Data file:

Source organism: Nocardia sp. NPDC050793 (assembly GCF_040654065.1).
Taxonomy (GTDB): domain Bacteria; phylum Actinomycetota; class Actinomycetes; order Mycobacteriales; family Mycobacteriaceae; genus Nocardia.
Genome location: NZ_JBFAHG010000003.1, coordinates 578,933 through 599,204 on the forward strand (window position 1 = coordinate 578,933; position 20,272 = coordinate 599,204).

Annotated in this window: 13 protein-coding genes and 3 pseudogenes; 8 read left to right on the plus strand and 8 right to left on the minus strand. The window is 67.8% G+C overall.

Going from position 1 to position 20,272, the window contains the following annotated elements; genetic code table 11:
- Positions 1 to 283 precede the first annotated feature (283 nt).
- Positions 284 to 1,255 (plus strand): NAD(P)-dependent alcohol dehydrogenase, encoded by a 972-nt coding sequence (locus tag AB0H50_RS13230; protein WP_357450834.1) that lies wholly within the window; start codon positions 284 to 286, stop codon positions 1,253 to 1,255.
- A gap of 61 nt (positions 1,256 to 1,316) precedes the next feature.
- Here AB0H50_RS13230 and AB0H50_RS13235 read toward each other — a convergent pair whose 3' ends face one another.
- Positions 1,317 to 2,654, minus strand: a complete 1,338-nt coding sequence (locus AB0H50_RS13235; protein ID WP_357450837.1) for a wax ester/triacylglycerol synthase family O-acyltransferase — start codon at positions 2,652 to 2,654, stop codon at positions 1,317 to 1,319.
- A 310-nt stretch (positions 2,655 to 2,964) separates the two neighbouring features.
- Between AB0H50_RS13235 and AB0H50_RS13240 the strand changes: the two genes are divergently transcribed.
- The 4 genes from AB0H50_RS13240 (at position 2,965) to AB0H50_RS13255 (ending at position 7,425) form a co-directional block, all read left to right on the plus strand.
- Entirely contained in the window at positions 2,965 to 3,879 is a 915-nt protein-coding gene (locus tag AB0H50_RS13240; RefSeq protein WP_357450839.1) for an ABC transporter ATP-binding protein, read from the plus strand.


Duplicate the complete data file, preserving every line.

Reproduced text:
Source organism: Nocardia sp. NPDC050793 (assembly GCF_040654065.1).
Taxonomy (GTDB): domain Bacteria; phylum Actinomycetota; class Actinomycetes; order Mycobacteriales; family Mycobacteriaceae; genus Nocardia.
Genome location: NZ_JBFAHG010000003.1, coordinates 578,933 through 599,204 on the forward strand (window position 1 = coordinate 578,933; position 20,272 = coordinate 599,204).

Annotated in this window: 13 protein-coding genes and 3 pseudogenes; 8 read left to right on the plus strand and 8 right to left on the minus strand. The window is 67.8% G+C overall.

Going from position 1 to position 20,272, the window contains the following annotated elements; genetic code table 11:
- Positions 1 to 283 precede the first annotated feature (283 nt).
- Positions 284 to 1,255 (plus strand): NAD(P)-dependent alcohol dehydrogenase, encoded by a 972-nt coding sequence (locus tag AB0H50_RS13230; protein WP_357450834.1) that lies wholly within the window; start codon positions 284 to 286, stop codon positions 1,253 to 1,255.
- A gap of 61 nt (positions 1,256 to 1,316) precedes the next feature.
- Here AB0H50_RS13230 and AB0H50_RS13235 read toward each other — a convergent pair whose 3' ends face one another.
- Positions 1,317 to 2,654, minus strand: a complete 1,338-nt coding sequence (locus AB0H50_RS13235; protein ID WP_357450837.1) for a wax ester/triacylglycerol synthase family O-acyltransferase — start codon at positions 2,652 to 2,654, stop codon at positions 1,317 to 1,319.
- A 310-nt stretch (positions 2,655 to 2,964) separates the two neighbouring features.
- Between AB0H50_RS13235 and AB0H50_RS13240 the strand changes: the two genes are divergently transcribed.
- The 4 genes from AB0H50_RS13240 (at position 2,965) to AB0H50_RS13255 (ending at position 7,425) form a co-directional block, all read left to right on the plus strand.
- Entirely contained in the window at positions 2,965 to 3,879 is a 915-nt protein-coding gene (locus tag AB0H50_RS13240; RefSeq protein WP_357450839.1) for an ABC transporter ATP-binding protein, read from the plus strand.